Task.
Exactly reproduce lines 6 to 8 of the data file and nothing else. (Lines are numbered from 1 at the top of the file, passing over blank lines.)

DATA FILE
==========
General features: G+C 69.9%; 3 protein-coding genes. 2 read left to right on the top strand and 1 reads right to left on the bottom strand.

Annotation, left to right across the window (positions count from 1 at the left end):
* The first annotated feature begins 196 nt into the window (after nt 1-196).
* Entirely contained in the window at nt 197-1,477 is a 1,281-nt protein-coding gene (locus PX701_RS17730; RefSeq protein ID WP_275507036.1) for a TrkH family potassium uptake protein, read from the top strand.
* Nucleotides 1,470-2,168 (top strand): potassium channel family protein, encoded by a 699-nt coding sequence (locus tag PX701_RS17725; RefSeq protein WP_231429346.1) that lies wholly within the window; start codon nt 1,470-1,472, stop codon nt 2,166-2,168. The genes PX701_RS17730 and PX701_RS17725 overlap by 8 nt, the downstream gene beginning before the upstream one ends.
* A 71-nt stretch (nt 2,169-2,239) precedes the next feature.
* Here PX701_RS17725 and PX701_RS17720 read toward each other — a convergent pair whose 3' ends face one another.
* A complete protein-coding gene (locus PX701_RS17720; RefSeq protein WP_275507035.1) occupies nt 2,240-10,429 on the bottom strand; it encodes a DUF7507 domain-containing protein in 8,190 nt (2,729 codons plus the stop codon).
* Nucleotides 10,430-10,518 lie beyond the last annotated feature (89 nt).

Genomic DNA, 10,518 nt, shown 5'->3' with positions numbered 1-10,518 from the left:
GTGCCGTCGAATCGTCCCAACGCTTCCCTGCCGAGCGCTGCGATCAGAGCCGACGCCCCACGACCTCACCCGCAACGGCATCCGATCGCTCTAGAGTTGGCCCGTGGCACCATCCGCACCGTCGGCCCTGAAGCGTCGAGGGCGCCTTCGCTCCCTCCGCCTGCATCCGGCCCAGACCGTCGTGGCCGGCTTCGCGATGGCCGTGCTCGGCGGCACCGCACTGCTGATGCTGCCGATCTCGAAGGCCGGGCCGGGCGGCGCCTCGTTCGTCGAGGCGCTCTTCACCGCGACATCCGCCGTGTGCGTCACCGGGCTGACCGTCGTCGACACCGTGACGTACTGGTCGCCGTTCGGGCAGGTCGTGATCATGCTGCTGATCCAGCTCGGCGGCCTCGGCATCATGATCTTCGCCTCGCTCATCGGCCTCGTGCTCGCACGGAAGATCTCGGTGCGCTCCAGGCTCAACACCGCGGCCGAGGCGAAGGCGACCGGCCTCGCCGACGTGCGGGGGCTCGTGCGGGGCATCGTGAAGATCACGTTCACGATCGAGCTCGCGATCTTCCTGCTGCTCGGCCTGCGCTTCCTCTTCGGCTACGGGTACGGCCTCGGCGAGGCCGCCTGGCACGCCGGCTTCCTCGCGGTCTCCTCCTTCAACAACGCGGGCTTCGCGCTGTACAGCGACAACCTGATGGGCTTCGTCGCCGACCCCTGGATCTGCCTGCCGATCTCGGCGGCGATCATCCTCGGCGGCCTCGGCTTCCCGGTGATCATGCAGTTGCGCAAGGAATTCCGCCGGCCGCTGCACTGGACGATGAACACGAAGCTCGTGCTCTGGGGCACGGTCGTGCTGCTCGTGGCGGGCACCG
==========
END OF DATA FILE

* A 71-nt stretch (nt 2,169-2,239) precedes the next feature.
* Here PX701_RS17725 and PX701_RS17720 read toward each other — a convergent pair whose 3' ends face one another.
* A complete protein-coding gene (locus PX701_RS17720; RefSeq protein WP_275507035.1) occupies nt 2,240-10,429 on the bottom strand; it encodes a DUF7507 domain-containing protein in 8,190 nt (2,729 codons plus the stop codon).